Zuma
Reviewed by Brandy Shaul
Review Date Platform Genre Rating Production
2009-03-02 PS3 Puzzle E (Everyone) PopCap Games / SOE

A list of the best casual games would be entirely incomplete without mentioning Zuma. Available on most every platform including cell phones, Zuma is, without question, one of the best casual gaming templates ever created, and is now available to download from the Playstation Network store for play on both the PS3 and PSP.

Zuma for the PS3 is as much of a copy and paste job of its previous versions as possible, but with such an established, addictive game, saying that nothing has changed is actually a compliment. For those unfamiliar with the title (or with its largest competitor Luxor), Zuma's setup is fairly straightforward: a string of multi-colored marbles (made of red, green, yellow, and blue marbles) winds its way around a set path (spirals, triangles, ovals, etc.), while you fire marbles into the string from a rotating platform in the center of the level with the goal being to create a link of three or more like colored orbs, thereby destroying them and reducing the size of the string.

In order to complete each level, you must first accumulate enough points to fill the Zuma meter located in the top right corner of the screen, which stops the addition of new marbles to the strand. Afterwards, you continue to create groups of three of more matching marbles, removing them from the string until you have removed them all.

Aiding in your progress is a chaining / combo ability, which causes subsequent explosions if the marbles left behind in the strand (once they move to fill in the gap you created) create another link of three or more marbles of the same color. In addition, marbles often contain temporary power-ups, which, once activated, will increase your rate of fire, reduce the speed of the string's movement or cause it to move in the opposite direction.

Power-ups aside, the main ingredient helping in your success will ultimately be your own hand-eye coordination. Fire too slowly, and the string moves into the center of the board and into a black hole never to be seen again. You are given three lives at the beginning of the game, with new lives being awarded each time you earn 50,000 points, but even three lives won't be enough to save you in most later levels, where skill only goes so far, and the rest depends on the "luck of the draw" of receiving the right colored marble at the right time.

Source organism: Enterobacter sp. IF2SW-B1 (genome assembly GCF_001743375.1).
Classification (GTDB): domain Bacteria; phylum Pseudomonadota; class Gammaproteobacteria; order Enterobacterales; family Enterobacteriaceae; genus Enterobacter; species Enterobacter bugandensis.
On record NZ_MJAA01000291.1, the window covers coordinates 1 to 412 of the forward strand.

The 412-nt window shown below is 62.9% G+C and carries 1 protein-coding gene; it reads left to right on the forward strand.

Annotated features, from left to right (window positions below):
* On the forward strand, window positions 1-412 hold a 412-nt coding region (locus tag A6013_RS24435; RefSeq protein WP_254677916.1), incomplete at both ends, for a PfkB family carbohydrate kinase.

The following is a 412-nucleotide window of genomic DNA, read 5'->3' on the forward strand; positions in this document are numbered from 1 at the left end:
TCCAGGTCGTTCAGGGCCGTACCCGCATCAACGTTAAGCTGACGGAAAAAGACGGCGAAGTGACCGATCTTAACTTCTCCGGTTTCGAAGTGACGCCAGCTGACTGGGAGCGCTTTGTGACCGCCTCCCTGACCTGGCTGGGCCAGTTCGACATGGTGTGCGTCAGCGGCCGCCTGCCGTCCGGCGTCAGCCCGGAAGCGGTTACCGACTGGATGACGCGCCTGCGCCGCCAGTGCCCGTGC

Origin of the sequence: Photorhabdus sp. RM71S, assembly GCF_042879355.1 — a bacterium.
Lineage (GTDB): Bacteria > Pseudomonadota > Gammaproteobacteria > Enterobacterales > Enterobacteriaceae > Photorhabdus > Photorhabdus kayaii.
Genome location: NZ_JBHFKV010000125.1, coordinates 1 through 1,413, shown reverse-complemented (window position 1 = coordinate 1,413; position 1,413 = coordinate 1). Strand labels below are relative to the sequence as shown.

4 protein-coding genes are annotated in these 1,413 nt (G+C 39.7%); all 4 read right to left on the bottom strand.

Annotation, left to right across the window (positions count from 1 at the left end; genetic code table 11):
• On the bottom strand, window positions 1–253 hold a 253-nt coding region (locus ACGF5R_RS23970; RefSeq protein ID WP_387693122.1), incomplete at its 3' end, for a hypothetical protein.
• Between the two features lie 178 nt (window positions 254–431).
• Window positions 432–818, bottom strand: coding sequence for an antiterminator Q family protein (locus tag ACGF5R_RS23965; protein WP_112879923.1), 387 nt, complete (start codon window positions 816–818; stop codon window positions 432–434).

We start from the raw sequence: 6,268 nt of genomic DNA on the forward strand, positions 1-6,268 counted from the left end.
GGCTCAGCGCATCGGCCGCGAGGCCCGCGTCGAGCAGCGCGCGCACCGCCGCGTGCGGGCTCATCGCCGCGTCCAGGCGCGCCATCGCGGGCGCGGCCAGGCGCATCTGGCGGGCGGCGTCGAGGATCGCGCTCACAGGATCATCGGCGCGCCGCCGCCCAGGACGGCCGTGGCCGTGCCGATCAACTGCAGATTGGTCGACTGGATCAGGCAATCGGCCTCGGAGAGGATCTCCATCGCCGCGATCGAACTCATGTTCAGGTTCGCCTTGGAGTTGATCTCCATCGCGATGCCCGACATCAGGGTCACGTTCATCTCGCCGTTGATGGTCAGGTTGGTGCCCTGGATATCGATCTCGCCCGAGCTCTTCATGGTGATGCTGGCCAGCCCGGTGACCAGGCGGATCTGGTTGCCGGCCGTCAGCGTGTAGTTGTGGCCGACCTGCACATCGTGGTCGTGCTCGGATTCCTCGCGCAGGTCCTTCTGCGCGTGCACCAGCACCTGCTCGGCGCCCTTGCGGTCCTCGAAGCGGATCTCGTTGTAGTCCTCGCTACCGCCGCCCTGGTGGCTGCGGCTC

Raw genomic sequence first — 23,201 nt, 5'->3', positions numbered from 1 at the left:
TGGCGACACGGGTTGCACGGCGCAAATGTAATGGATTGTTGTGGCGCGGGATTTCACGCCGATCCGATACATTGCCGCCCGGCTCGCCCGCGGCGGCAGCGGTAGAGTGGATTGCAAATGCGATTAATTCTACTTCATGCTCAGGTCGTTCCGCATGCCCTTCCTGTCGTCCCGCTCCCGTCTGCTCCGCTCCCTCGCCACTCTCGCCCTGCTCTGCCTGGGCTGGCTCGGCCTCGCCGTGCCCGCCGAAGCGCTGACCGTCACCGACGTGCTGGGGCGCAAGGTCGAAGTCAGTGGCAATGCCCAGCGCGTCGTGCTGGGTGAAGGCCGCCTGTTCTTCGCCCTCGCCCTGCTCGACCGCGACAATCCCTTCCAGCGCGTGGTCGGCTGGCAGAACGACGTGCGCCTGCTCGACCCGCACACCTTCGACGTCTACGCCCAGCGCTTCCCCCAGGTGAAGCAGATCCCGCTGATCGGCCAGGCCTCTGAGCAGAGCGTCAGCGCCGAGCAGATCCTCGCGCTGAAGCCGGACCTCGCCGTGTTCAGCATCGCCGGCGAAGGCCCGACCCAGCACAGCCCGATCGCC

With more than a few dozen levels in Zuma's main adventure mode, the game's difficulty increases slowly. Much like the speed of falling tiles in Tetris, in Zuma, the string will not only begin to move faster in later levels, but will also contain new colors of marbles, that greatly increase the challenge when waiting for a specific color, and all the game "wants" to give you is red or green.

Luckily, if you are fortunate enough to remove a color entirely from the screen, it will remain absent for the rest of the level, thereby easing the tension a bit, since there are less colors to worry about at once.

With this gradual increase in difficulty comes an accessibility to players who are both seasoned pros at the system, and those who have never even held a controller before. The controls themselves are also quite intuitive, and contain three options for every action possible in the game.

All of that being said, if you eventually find yourself stuck in Adventure mode, you can play through the game's Gauntlet mode, which plays as an endurance test, challenging you to last as long as you can on one particular level layout. Filling the Zuma meter in this mode raises your rank, along with increasing the speed of marble movement and the quantity of colors.

As an added incentive to make your way through both modes, doing so will reward you with the majority of the game's ten trophies, while the others (shoot a certain number of chains / combos in a row, for instance) are bound to come to you with repeat playthroughs.

No matter which mode you choose, Zuma?s graphics have received a big boost from the PC version of the game. Each marble is highly detailed and adorned with various tribal patterns, while the level backgrounds are more toned down and designed with a muted color pallet, in order to give a sense of depth to the levels without causing a distraction.

Likewise, the sound department is much more realistic in this downloadable version of the game than in any other I've played. As marbles slam into one another, they sound as though they are made of stone and contain a real weight, rather than looking and sounding like plastic baubles rolling around a screen. The soundtrack itself is also more epic this time around, with its ethnic and tropical sound nicely completing the overall package.

For all the praise I could give Zuma on the PS3 for its simplistic yet dangerously addictive gameplay, the price here ($9.99) may become an issue for some, since there are so many other versions of the game available, even online versions that can be played for free. However, for those who love the system as much as I do, the price is definitely worth it, as it provides yet another way to experience such a great game, this time available from the comfort of your own couch.


Special thanks to Ryan Peters and SOE for providing a copy of this title.